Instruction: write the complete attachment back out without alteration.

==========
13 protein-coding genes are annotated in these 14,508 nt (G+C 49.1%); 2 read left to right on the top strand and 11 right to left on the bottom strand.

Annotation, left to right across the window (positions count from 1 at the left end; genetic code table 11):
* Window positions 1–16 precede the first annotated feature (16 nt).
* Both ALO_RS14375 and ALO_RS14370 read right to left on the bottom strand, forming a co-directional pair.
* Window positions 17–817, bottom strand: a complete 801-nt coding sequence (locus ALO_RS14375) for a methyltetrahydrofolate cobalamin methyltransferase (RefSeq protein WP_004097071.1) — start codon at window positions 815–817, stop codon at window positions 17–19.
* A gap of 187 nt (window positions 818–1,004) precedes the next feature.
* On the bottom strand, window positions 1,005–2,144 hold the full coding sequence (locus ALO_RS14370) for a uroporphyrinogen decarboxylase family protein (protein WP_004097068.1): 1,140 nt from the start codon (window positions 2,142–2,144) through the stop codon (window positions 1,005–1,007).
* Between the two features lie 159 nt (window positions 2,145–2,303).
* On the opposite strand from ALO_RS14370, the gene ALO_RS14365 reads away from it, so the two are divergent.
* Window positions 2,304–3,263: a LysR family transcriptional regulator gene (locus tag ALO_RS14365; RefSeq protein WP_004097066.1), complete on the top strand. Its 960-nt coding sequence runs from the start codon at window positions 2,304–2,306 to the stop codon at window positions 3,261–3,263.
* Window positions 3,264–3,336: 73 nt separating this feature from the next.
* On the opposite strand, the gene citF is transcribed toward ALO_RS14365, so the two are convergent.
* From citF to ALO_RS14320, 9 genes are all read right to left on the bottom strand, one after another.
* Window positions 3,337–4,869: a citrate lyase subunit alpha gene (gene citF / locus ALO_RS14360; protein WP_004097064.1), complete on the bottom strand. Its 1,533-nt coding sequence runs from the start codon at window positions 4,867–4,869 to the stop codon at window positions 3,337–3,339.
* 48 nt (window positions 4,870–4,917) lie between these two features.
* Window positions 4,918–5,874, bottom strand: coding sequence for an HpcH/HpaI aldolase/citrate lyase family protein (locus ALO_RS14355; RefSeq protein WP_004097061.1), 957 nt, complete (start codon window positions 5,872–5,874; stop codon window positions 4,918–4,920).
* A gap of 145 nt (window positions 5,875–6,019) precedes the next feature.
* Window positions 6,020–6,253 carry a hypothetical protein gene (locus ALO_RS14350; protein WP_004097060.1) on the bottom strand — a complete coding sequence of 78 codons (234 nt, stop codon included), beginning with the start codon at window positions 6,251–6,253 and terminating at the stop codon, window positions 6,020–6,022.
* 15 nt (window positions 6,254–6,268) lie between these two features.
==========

13 protein-coding genes are annotated in these 14,508 nt (G+C 49.1%); 2 read left to right on the top strand and 11 right to left on the bottom strand.

Annotation, left to right across the window (positions count from 1 at the left end; genetic code table 11):
* Window positions 1–16 precede the first annotated feature (16 nt).
* Both ALO_RS14375 and ALO_RS14370 read right to left on the bottom strand, forming a co-directional pair.
* Window positions 17–817, bottom strand: a complete 801-nt coding sequence (locus ALO_RS14375) for a methyltetrahydrofolate cobalamin methyltransferase (RefSeq protein WP_004097071.1) — start codon at window positions 815–817, stop codon at window positions 17–19.
* A gap of 187 nt (window positions 818–1,004) precedes the next feature.
* On the bottom strand, window positions 1,005–2,144 hold the full coding sequence (locus ALO_RS14370) for a uroporphyrinogen decarboxylase family protein (protein WP_004097068.1): 1,140 nt from the start codon (window positions 2,142–2,144) through the stop codon (window positions 1,005–1,007).
* Between the two features lie 159 nt (window positions 2,145–2,303).
* On the opposite strand from ALO_RS14370, the gene ALO_RS14365 reads away from it, so the two are divergent.
* Window positions 2,304–3,263: a LysR family transcriptional regulator gene (locus tag ALO_RS14365; RefSeq protein WP_004097066.1), complete on the top strand. Its 960-nt coding sequence runs from the start codon at window positions 2,304–2,306 to the stop codon at window positions 3,261–3,263.
* Window positions 3,264–3,336: 73 nt separating this feature from the next.
* On the opposite strand, the gene citF is transcribed toward ALO_RS14365, so the two are convergent.
* From citF to ALO_RS14320, 9 genes are all read right to left on the bottom strand, one after another.
* Window positions 3,337–4,869: a citrate lyase subunit alpha gene (gene citF / locus ALO_RS14360; protein WP_004097064.1), complete on the bottom strand. Its 1,533-nt coding sequence runs from the start codon at window positions 4,867–4,869 to the stop codon at window positions 3,337–3,339.
* 48 nt (window positions 4,870–4,917) lie between these two features.
* Window positions 4,918–5,874, bottom strand: coding sequence for an HpcH/HpaI aldolase/citrate lyase family protein (locus ALO_RS14355; RefSeq protein WP_004097061.1), 957 nt, complete (start codon window positions 5,872–5,874; stop codon window positions 4,918–4,920).
* A gap of 145 nt (window positions 5,875–6,019) precedes the next feature.
* Window positions 6,020–6,253 carry a hypothetical protein gene (locus ALO_RS14350; protein WP_004097060.1) on the bottom strand — a complete coding sequence of 78 codons (234 nt, stop codon included), beginning with the start codon at window positions 6,251–6,253 and terminating at the stop codon, window positions 6,020–6,022.
* 15 nt (window positions 6,254–6,268) lie between these two features.